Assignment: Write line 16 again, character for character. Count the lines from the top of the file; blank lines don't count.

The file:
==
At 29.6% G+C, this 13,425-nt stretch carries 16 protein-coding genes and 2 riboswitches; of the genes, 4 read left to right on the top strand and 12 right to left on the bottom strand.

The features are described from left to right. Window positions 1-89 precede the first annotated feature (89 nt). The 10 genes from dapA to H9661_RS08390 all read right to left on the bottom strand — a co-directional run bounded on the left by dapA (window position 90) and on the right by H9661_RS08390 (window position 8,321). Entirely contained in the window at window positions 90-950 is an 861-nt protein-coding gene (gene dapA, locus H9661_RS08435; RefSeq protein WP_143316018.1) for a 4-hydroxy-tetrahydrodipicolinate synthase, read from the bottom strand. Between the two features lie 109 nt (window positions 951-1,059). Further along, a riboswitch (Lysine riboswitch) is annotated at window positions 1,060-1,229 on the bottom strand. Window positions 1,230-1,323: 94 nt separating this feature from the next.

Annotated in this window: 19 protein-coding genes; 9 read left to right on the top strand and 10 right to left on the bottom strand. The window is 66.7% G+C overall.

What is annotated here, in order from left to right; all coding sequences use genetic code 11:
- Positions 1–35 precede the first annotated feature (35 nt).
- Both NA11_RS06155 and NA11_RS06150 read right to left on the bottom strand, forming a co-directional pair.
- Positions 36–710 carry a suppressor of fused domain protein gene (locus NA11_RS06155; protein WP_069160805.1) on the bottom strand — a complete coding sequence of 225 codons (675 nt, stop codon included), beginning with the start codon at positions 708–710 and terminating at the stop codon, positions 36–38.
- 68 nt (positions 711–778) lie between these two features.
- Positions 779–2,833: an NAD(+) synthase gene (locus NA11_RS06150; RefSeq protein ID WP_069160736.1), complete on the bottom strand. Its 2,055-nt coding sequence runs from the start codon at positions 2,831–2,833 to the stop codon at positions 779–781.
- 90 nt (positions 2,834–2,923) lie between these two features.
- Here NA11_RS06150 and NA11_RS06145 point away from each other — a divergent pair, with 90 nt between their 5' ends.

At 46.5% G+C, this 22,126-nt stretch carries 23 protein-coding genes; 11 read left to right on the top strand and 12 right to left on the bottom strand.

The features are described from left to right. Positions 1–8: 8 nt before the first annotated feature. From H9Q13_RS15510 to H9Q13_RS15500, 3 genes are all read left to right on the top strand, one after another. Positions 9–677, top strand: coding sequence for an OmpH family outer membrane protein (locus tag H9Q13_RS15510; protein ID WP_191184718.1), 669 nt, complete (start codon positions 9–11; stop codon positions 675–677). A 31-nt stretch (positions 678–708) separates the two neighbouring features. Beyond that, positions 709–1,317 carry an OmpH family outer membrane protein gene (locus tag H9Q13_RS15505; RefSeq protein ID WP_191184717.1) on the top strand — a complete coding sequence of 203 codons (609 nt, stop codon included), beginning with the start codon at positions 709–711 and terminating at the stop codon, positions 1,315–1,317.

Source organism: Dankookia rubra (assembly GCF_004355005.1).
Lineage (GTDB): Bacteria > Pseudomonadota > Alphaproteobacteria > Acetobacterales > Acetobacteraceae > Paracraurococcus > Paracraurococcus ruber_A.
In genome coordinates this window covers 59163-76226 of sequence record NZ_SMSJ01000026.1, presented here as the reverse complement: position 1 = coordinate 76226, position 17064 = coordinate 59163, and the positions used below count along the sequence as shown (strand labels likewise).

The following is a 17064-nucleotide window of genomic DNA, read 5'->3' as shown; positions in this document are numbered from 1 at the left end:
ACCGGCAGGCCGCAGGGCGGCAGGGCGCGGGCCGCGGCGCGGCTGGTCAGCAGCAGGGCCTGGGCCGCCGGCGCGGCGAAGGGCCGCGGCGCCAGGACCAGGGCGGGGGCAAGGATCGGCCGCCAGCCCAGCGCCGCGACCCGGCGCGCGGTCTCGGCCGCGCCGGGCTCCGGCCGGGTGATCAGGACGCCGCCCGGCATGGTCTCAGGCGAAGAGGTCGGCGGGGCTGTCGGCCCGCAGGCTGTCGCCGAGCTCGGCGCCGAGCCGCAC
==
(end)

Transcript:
In genome coordinates this window covers 59163-76226 of sequence record NZ_SMSJ01000026.1, presented here as the reverse complement: position 1 = coordinate 76226, position 17064 = coordinate 59163, and the positions used below count along the sequence as shown (strand labels likewise).